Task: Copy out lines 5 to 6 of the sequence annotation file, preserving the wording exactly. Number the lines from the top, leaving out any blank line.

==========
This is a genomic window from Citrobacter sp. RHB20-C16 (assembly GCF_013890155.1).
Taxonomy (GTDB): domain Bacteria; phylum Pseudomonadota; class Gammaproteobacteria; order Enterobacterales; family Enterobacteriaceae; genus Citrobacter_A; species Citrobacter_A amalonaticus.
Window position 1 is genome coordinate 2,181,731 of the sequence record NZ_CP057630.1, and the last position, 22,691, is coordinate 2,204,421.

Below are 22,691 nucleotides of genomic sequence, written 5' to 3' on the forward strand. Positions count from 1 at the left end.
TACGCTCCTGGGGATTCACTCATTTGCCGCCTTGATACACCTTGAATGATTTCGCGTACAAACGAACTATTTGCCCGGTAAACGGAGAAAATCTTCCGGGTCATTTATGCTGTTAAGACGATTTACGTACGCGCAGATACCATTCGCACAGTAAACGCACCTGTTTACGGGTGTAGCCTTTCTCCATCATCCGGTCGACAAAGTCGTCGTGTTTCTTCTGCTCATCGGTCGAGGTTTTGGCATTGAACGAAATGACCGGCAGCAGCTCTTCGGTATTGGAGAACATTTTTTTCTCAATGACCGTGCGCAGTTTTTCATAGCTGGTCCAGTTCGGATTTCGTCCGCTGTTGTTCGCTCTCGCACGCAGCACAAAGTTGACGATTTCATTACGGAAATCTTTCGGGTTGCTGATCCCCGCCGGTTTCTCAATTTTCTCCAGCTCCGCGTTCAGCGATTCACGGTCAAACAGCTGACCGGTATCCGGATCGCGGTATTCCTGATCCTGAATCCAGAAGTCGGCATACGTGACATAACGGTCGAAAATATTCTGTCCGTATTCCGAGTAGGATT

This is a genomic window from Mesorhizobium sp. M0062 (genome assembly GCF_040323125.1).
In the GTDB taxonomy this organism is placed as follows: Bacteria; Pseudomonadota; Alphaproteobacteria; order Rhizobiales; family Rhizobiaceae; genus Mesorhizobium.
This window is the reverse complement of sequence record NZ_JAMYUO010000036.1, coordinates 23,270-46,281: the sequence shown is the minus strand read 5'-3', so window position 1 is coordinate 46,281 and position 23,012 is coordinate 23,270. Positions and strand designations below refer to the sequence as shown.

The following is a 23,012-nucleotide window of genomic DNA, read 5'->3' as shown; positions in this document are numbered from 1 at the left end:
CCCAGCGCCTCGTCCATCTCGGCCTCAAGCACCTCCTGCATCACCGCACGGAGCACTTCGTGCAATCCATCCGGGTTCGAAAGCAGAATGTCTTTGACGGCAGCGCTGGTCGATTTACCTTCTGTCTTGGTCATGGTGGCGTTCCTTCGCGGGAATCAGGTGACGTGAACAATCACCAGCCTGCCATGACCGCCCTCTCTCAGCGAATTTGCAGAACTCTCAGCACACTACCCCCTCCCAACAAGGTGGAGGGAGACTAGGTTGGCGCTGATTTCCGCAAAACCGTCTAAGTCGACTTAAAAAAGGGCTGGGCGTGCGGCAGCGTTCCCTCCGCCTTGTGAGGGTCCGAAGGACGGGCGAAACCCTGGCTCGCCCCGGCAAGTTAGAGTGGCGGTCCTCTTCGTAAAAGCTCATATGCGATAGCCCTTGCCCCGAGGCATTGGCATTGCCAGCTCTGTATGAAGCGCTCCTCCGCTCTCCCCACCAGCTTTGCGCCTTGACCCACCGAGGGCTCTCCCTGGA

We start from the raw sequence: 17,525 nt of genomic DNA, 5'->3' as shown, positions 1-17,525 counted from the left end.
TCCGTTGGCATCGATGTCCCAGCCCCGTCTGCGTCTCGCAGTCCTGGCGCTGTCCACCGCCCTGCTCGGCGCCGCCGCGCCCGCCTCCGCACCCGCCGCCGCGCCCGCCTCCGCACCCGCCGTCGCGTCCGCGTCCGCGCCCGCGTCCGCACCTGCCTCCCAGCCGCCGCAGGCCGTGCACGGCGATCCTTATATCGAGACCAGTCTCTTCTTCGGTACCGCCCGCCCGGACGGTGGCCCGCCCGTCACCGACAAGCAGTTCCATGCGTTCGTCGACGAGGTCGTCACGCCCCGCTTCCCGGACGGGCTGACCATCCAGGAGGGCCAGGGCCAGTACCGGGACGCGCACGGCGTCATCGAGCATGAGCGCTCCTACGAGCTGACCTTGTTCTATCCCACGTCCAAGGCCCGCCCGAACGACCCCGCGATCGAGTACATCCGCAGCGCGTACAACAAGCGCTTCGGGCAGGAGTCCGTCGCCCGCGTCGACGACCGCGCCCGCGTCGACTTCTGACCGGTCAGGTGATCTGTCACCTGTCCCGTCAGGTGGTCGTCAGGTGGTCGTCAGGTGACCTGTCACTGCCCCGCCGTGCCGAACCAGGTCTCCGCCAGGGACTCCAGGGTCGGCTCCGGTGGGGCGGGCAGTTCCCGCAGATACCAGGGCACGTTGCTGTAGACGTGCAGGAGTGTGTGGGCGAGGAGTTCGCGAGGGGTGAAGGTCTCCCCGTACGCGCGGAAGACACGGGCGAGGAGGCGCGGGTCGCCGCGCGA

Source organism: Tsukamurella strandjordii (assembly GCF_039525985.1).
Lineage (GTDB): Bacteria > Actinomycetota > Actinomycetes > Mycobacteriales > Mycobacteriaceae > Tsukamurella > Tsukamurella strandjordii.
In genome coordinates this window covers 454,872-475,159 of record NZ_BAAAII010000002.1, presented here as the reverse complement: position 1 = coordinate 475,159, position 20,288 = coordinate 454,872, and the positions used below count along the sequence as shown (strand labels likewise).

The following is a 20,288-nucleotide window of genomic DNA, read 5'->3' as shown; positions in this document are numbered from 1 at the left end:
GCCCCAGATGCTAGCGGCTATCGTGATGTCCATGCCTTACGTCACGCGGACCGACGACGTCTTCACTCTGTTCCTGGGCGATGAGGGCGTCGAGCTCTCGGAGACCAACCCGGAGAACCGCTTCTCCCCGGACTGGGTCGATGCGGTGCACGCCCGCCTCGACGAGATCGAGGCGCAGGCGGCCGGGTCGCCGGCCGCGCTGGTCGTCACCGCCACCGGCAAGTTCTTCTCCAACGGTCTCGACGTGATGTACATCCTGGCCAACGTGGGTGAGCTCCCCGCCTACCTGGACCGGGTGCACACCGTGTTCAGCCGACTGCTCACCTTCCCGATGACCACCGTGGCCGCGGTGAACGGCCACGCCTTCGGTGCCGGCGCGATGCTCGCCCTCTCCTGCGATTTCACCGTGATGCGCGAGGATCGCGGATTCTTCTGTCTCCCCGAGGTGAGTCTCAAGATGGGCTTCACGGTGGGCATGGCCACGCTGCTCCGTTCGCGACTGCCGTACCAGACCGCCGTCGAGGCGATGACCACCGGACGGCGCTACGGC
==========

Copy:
TACGCTCCTGGGGATTCACTCATTTGCCGCCTTGATACACCTTGAATGATTTCGCGTACAAACGAACTATTTGCCCGGTAAACGGAGAAAATCTTCCGGGTCATTTATGCTGTTAAGACGATTTACGTACGCGCAGATACCATTCGCACAGTAAACGCACCTGTTTACGGGTGTAGCCTTTCTCCATCATCCGGTCGACAAAGTCGTCGTGTTTCTTCTGCTCATCGGTCGAGGTTTTGGCATTGAACGAAATGACCGGCAGCAGCTCTTCGGTATTGGAGAACATTTTTTTCTCAATGACCGTGCGCAGTTTTTCATAGCTGGTCCAGTTCGGATTTCGTCCGCTGTTGTTCGCTCTCGCACGCAGCACAAAGTTGACGATTTCATTACGGAAATCTTTCGGGTTGCTGATCCCCGCCGGTTTCTCAATTTTCTCCAGCTCCGCGTTCAGCGATTCACGGTCAAACAGCTGACCGGTATCCGGATCGCGGTATTCCTGATCCTGAATCCAGAAGTCGGCATACGTGACATAACGGTCGAAAATATTCTGTCCGTATTCCGAGTAGGATT

This is a genomic window from Mesorhizobium sp. M0062 (genome assembly GCF_040323125.1).